True inquiry involves students coming up with their own questions and ways to test the question. The problem that I ran into is the fact that I am required to teach certain topics in a certain time and it leaves very little time for this open-ended questioning inquiry. I still want my students to do inquiry since I feel it is very important to allow students to discover information on their own. So I do a more controlled inquiry.
When I did my speed science stations my students already learned how to solve for speed. They also had a basic understanding of the scientific method and the importance of keeping an experiment controlled and doing multiple tests. Keeping this in mind I wanted to give them a fun inquiry investigation.
What student doesn’t love wind-up toys? For my Group Collaboration Station I gave my students 3-4 different windup toys and just a question: Which wind-up toy is the fastest? That was it. I provided the question but they had to figure out how they were going to answer it. During their investigations they realized the toys didn’t move straight so they had to problem solve to get them going straight.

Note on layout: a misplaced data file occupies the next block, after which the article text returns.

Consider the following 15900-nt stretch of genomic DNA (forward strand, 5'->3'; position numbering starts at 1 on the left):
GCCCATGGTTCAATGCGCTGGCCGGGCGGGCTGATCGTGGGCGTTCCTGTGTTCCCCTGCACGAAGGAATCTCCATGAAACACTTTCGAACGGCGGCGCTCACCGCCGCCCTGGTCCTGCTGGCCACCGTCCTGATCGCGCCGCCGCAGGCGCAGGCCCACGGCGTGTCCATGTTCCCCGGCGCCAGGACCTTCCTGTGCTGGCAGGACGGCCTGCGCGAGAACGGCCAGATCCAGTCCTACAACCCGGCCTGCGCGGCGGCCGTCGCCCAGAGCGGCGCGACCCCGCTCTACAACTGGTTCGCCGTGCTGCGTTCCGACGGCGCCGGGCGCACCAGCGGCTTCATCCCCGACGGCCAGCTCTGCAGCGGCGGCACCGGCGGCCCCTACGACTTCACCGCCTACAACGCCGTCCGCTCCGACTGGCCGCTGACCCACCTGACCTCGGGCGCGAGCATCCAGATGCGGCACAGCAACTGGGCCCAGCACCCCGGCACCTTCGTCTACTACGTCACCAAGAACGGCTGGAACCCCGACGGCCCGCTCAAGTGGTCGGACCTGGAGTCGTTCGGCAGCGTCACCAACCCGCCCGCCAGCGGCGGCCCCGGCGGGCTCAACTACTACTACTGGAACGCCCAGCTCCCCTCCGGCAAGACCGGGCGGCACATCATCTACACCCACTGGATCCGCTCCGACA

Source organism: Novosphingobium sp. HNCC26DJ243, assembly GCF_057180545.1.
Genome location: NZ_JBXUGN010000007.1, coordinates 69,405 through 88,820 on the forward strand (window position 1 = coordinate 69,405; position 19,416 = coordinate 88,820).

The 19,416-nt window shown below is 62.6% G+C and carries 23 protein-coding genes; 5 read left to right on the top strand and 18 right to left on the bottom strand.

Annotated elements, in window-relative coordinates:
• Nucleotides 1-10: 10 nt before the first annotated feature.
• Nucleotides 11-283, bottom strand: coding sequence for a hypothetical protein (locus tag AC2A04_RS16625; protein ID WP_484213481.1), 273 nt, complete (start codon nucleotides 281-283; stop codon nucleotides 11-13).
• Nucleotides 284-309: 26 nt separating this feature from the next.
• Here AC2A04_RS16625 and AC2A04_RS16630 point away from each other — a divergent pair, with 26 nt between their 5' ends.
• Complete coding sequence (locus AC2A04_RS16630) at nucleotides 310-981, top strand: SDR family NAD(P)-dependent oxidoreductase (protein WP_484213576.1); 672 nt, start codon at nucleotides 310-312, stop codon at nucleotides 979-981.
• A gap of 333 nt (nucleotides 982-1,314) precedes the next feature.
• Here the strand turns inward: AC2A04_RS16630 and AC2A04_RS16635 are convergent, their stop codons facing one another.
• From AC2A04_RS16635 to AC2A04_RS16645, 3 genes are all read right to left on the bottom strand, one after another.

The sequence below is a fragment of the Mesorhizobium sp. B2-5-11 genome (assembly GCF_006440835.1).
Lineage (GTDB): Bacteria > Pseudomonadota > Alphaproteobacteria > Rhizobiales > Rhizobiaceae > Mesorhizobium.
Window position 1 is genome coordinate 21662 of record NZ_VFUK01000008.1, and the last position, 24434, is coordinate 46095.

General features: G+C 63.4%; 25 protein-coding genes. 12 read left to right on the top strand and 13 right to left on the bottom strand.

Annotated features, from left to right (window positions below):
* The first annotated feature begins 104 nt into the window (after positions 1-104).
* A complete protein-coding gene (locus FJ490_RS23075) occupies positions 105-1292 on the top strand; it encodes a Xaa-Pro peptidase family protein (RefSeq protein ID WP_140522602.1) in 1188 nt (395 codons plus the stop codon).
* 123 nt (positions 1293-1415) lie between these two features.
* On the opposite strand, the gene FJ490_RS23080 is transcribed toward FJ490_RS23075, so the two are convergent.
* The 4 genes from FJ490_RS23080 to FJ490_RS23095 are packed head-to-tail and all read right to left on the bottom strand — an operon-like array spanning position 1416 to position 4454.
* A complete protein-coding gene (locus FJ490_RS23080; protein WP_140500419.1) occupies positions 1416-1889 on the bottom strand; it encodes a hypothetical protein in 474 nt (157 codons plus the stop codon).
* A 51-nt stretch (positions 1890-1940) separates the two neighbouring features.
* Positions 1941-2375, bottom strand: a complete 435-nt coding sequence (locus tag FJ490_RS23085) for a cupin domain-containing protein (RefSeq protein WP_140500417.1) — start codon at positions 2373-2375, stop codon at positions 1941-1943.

When doing inquiry investigations in your class it is so important to leave students alone at the beginning and allow them to struggle. Give them the time to discuss with others and share ideas before you offer support. Your support should just be probing questions. For example, when I saw that students were touching the windup toys to keep them straight I used this as an opportunity to discuss variables and asked them to come up with a solution that kept the windup toy straight without them touching it. Most ended up making some type of track.
By the end of the class period all my students, from my lowest special needs students to my highest Gifted students, came up with a controlled experiment to test the windup toys and determine which toy had the fastest speed.
For more information on this inquiry check out my Periscope replay on youtube.